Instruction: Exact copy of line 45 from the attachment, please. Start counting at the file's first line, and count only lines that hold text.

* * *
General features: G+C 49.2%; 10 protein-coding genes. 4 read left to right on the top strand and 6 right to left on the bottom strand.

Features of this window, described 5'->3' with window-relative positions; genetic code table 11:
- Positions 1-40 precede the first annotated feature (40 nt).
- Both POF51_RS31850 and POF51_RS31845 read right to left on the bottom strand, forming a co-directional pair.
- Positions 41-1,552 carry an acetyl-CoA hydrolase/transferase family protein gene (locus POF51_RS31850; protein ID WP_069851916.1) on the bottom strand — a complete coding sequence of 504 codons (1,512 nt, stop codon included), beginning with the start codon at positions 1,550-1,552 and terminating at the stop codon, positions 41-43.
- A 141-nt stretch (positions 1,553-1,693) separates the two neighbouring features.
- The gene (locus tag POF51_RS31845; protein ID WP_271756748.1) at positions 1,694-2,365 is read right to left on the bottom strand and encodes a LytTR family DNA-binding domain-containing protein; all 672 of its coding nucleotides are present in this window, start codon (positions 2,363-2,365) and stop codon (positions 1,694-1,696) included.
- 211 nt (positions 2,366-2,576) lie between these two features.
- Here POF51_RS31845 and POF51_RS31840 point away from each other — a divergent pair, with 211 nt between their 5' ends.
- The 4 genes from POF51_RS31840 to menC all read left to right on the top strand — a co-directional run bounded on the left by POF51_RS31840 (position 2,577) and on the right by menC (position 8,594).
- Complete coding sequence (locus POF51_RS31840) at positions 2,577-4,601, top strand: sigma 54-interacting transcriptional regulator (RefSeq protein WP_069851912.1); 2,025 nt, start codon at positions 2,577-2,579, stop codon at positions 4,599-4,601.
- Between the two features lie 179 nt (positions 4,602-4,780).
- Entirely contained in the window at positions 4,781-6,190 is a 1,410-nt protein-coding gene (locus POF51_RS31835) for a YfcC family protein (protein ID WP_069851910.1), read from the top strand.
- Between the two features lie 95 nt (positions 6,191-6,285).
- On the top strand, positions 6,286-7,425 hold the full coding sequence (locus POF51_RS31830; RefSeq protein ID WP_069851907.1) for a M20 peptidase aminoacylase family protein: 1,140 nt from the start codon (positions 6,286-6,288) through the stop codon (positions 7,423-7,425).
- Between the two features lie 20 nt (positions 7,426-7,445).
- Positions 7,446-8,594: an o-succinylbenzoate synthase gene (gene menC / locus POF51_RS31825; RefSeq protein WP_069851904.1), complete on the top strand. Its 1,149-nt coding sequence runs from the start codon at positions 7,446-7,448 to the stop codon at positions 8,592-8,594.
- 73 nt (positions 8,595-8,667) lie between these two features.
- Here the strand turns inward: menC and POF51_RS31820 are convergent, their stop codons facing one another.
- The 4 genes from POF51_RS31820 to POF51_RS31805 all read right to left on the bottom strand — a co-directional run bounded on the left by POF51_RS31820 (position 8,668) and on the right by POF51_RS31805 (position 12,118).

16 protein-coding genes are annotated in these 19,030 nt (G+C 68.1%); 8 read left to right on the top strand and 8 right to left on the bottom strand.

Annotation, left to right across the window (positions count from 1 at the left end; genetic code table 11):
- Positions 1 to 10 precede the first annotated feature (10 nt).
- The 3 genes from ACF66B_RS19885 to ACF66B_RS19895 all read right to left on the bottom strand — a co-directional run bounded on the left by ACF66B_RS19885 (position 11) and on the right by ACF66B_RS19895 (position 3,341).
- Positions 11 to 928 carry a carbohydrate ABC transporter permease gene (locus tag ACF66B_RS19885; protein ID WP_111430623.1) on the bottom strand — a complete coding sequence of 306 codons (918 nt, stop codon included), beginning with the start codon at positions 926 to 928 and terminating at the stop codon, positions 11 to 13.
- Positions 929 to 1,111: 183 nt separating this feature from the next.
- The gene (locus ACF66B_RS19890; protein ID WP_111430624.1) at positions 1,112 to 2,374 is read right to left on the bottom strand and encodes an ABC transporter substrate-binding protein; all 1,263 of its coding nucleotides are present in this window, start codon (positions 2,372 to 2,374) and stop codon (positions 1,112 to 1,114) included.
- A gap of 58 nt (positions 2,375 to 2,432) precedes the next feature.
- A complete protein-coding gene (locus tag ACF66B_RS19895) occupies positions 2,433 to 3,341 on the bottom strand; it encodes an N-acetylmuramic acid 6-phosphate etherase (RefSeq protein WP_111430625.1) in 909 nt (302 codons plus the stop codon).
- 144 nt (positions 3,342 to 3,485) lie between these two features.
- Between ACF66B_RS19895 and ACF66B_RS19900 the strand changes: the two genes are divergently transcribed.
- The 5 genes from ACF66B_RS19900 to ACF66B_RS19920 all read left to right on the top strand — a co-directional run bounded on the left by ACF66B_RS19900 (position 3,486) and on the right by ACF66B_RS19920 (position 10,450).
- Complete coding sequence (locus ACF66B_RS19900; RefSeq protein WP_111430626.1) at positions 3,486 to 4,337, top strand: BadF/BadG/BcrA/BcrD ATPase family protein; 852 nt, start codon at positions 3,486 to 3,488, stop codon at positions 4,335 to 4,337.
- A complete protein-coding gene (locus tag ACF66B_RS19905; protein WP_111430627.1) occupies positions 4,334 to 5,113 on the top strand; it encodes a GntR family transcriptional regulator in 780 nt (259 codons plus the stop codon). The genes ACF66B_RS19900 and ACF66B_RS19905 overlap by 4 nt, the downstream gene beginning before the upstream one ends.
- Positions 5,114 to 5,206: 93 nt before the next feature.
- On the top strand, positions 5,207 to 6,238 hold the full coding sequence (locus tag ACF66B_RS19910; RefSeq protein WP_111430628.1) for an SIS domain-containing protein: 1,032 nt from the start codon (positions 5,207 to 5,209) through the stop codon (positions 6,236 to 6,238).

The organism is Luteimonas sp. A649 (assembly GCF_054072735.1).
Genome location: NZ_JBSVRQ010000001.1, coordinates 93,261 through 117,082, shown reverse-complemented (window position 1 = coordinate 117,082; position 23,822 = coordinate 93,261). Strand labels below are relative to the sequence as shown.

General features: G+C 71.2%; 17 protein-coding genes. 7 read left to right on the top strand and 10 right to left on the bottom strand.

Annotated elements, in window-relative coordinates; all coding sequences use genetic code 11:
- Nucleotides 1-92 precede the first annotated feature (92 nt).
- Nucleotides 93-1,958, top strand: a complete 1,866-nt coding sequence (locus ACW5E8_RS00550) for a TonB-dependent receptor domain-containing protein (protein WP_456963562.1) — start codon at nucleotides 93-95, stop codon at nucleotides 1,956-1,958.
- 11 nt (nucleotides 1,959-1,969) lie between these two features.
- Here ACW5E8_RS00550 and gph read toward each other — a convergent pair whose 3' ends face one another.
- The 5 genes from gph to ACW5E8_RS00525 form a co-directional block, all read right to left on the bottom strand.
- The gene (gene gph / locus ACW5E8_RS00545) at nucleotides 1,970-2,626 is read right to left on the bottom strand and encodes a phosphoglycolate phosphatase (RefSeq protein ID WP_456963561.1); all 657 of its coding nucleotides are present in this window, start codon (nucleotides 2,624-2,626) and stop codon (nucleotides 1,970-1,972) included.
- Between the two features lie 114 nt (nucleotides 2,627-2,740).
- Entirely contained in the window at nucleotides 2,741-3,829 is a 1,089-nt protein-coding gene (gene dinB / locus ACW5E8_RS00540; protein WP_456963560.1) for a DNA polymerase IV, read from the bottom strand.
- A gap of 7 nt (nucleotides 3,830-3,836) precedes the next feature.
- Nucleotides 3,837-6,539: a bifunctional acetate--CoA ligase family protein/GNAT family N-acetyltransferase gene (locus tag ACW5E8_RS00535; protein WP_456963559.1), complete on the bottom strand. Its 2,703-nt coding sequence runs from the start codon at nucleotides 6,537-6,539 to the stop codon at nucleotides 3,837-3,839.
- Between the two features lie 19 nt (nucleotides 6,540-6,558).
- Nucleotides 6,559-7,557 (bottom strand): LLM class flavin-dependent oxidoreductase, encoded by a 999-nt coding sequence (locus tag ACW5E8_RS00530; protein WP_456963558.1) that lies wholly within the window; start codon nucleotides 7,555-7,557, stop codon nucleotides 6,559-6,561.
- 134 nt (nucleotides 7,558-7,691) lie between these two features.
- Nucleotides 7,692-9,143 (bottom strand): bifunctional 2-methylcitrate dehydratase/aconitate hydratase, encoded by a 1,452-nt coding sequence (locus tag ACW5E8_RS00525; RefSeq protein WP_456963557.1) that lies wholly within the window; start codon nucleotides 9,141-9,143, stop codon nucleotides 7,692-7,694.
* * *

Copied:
- The 5 genes from gph to ACW5E8_RS00525 form a co-directional block, all read right to left on the bottom strand.